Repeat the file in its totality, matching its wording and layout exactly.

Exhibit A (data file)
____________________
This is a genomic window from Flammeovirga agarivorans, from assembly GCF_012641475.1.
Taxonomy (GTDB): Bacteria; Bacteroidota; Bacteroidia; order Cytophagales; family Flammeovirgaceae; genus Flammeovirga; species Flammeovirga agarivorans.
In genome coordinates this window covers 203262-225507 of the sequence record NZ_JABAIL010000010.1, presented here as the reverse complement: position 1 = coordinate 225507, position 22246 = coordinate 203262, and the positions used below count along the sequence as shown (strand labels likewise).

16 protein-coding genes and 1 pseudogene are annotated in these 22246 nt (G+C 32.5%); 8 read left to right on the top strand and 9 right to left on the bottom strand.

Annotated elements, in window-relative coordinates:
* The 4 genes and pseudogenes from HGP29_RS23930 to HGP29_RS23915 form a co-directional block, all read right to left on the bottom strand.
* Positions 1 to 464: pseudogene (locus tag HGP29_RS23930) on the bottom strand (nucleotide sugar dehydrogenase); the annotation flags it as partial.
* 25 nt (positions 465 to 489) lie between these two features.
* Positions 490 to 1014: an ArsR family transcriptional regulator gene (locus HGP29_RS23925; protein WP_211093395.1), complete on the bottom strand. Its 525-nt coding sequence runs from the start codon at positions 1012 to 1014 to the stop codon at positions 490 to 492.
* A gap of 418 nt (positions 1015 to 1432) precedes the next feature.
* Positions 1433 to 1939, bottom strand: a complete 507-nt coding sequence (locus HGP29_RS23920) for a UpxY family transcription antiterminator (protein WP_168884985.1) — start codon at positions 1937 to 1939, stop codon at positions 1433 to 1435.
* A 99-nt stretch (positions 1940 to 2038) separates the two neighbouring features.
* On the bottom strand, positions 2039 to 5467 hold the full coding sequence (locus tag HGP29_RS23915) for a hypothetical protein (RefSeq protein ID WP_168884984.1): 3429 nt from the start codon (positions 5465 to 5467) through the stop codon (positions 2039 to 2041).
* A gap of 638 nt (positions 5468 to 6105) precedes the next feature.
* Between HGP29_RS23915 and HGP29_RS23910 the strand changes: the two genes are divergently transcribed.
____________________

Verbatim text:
This is a genomic window from Flammeovirga agarivorans, from assembly GCF_012641475.1.
Taxonomy (GTDB): Bacteria; Bacteroidota; Bacteroidia; order Cytophagales; family Flammeovirgaceae; genus Flammeovirga; species Flammeovirga agarivorans.
In genome coordinates this window covers 203262-225507 of the sequence record NZ_JABAIL010000010.1, presented here as the reverse complement: position 1 = coordinate 225507, position 22246 = coordinate 203262, and the positions used below count along the sequence as shown (strand labels likewise).

16 protein-coding genes and 1 pseudogene are annotated in these 22246 nt (G+C 32.5%); 8 read left to right on the top strand and 9 right to left on the bottom strand.

Annotated elements, in window-relative coordinates:
* The 4 genes and pseudogenes from HGP29_RS23930 to HGP29_RS23915 form a co-directional block, all read right to left on the bottom strand.
* Positions 1 to 464: pseudogene (locus tag HGP29_RS23930) on the bottom strand (nucleotide sugar dehydrogenase); the annotation flags it as partial.
* 25 nt (positions 465 to 489) lie between these two features.
* Positions 490 to 1014: an ArsR family transcriptional regulator gene (locus HGP29_RS23925; protein WP_211093395.1), complete on the bottom strand. Its 525-nt coding sequence runs from the start codon at positions 1012 to 1014 to the stop codon at positions 490 to 492.
* A gap of 418 nt (positions 1015 to 1432) precedes the next feature.
* Positions 1433 to 1939, bottom strand: a complete 507-nt coding sequence (locus HGP29_RS23920) for a UpxY family transcription antiterminator (protein WP_168884985.1) — start codon at positions 1937 to 1939, stop codon at positions 1433 to 1435.
* A 99-nt stretch (positions 1940 to 2038) separates the two neighbouring features.
* On the bottom strand, positions 2039 to 5467 hold the full coding sequence (locus tag HGP29_RS23915) for a hypothetical protein (RefSeq protein ID WP_168884984.1): 3429 nt from the start codon (positions 5465 to 5467) through the stop codon (positions 2039 to 2041).
* A gap of 638 nt (positions 5468 to 6105) precedes the next feature.
* Between HGP29_RS23915 and HGP29_RS23910 the strand changes: the two genes are divergently transcribed.